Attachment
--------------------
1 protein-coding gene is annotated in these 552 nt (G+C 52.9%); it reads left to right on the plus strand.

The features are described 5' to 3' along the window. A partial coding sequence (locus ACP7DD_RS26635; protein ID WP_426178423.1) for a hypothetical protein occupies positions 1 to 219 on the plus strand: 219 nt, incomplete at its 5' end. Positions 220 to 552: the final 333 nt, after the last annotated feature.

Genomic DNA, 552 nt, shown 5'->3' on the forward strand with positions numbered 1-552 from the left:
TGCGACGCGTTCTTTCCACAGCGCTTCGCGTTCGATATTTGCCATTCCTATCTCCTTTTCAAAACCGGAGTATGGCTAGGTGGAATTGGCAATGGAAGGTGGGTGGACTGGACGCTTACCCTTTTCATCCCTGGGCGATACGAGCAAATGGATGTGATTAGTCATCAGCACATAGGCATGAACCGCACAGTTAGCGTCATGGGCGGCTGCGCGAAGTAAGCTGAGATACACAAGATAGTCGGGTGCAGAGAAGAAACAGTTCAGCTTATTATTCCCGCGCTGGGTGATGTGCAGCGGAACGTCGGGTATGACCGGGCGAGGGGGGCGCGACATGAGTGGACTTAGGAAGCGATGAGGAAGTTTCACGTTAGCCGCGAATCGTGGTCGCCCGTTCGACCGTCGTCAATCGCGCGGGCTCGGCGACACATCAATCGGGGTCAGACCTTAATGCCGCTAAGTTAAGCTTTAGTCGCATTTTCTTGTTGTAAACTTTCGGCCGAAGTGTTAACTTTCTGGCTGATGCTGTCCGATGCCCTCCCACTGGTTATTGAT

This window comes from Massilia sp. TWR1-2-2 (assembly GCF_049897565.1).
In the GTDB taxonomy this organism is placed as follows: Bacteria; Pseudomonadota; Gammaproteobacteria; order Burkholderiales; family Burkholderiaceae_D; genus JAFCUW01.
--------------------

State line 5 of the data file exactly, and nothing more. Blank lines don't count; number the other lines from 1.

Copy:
This window comes from Massilia sp. TWR1-2-2 (assembly GCF_049897565.1).